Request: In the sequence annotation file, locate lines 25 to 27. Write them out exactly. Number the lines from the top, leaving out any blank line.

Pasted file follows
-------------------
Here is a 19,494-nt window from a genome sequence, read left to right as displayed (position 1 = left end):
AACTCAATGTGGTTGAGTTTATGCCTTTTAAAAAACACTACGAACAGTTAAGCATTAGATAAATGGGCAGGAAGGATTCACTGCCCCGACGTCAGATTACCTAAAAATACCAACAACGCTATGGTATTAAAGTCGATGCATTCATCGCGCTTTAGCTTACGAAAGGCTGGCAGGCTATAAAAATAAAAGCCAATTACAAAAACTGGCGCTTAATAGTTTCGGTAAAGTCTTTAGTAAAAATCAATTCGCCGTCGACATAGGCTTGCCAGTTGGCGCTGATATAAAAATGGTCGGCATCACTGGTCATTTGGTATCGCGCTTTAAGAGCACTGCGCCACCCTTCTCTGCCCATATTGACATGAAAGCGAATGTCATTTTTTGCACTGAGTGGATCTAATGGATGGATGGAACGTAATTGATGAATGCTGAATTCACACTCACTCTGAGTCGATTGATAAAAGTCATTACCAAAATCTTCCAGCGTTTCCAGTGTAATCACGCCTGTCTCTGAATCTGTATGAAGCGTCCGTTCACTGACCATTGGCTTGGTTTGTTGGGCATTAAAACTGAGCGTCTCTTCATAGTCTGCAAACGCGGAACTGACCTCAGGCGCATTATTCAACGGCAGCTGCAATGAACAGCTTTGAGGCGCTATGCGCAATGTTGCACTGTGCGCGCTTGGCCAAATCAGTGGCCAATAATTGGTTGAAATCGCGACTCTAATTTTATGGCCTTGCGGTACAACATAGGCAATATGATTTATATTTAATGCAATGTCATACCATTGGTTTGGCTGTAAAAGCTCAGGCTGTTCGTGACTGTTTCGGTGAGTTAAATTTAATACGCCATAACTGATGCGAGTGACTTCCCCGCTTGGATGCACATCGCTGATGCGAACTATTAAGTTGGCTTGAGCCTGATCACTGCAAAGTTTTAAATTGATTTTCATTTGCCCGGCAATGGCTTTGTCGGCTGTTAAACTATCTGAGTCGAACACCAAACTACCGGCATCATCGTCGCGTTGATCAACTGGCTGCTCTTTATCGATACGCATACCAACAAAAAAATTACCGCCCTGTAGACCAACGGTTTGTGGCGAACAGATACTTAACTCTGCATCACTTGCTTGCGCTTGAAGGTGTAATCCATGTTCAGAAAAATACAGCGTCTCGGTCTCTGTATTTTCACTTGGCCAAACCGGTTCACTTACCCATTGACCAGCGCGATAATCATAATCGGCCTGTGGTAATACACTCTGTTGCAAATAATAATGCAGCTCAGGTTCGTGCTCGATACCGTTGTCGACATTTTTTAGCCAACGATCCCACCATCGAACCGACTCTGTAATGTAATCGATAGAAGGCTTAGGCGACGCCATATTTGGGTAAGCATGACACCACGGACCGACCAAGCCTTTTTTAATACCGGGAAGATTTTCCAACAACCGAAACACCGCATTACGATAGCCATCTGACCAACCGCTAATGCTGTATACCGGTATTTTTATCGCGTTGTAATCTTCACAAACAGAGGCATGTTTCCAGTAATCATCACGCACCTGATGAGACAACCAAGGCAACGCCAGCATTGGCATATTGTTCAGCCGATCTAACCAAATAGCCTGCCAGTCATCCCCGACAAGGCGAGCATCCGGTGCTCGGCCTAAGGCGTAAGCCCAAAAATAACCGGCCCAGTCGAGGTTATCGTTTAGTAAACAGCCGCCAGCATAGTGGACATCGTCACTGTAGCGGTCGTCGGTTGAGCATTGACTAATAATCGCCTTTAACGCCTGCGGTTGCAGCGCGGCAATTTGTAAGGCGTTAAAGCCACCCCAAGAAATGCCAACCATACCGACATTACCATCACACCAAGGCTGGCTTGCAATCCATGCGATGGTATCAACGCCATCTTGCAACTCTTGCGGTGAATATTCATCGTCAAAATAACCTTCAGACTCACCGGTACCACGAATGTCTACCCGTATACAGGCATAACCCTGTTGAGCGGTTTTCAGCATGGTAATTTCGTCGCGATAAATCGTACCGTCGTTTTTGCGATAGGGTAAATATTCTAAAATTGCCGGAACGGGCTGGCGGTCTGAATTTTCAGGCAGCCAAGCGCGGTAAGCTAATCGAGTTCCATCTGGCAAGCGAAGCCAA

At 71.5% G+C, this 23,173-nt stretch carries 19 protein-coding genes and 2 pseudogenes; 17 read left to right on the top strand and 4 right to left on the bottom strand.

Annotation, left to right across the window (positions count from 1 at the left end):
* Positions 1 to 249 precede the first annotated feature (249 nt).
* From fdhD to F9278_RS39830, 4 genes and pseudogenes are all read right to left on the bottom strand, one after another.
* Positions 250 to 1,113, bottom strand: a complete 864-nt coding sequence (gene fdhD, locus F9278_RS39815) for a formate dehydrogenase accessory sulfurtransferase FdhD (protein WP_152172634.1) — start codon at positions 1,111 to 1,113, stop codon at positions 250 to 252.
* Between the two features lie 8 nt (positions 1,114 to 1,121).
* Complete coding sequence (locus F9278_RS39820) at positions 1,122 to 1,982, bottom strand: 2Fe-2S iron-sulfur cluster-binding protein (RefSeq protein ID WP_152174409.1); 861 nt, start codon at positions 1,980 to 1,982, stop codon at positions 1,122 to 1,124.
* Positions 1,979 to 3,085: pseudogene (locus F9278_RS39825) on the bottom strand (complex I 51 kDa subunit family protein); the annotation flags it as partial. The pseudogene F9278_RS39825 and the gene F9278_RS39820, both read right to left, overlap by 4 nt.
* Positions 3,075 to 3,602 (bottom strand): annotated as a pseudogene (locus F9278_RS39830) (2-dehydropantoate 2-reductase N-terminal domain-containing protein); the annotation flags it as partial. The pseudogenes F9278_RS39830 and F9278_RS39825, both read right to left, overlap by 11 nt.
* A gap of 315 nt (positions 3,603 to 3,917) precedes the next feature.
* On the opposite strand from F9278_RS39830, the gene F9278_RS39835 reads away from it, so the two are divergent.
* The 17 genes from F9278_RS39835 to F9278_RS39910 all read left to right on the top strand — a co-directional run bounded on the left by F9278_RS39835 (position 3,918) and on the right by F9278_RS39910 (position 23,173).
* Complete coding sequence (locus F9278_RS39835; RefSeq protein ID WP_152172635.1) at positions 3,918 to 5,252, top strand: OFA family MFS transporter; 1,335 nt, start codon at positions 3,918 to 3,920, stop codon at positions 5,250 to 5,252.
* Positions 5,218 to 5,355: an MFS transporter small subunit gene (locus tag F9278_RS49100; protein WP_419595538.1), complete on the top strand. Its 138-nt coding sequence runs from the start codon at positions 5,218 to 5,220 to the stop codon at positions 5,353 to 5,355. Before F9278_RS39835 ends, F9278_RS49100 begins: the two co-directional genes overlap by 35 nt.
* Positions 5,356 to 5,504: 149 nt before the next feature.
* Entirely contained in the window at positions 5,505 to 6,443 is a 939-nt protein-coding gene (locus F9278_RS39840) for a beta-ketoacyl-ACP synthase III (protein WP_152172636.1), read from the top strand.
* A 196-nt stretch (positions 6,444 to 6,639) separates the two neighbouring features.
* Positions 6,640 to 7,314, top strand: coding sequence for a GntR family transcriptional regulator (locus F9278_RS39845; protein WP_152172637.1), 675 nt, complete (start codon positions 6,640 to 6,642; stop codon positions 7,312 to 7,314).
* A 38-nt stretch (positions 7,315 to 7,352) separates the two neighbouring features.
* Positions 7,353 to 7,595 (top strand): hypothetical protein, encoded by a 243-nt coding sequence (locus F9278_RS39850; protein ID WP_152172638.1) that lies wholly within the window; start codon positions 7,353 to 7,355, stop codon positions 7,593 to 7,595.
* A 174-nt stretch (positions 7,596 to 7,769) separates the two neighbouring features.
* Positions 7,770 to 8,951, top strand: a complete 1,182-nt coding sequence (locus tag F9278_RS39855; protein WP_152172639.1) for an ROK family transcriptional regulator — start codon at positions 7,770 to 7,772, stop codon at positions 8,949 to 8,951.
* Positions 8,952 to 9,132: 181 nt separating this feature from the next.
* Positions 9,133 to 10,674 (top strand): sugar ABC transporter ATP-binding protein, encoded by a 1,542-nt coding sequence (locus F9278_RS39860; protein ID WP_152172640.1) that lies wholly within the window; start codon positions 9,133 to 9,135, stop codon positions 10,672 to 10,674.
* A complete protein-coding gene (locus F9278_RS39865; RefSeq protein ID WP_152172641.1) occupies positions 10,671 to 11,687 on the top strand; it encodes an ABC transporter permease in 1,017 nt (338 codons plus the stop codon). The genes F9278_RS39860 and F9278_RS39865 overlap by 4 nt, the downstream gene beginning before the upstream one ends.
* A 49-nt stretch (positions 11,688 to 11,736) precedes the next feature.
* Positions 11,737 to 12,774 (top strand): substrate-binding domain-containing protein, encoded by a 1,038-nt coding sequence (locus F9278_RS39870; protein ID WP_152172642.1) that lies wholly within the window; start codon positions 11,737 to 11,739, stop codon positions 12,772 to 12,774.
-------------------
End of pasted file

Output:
* Positions 8,952 to 9,132: 181 nt separating this feature from the next.
* Positions 9,133 to 10,674 (top strand): sugar ABC transporter ATP-binding protein, encoded by a 1,542-nt coding sequence (locus F9278_RS39860; protein ID WP_152172640.1) that lies wholly within the window; start codon positions 9,133 to 9,135, stop codon positions 10,672 to 10,674.
* A complete protein-coding gene (locus F9278_RS39865; RefSeq protein ID WP_152172641.1) occupies positions 10,671 to 11,687 on the top strand; it encodes an ABC transporter permease in 1,017 nt (338 codons plus the stop codon). The genes F9278_RS39860 and F9278_RS39865 overlap by 4 nt, the downstream gene beginning before the upstream one ends.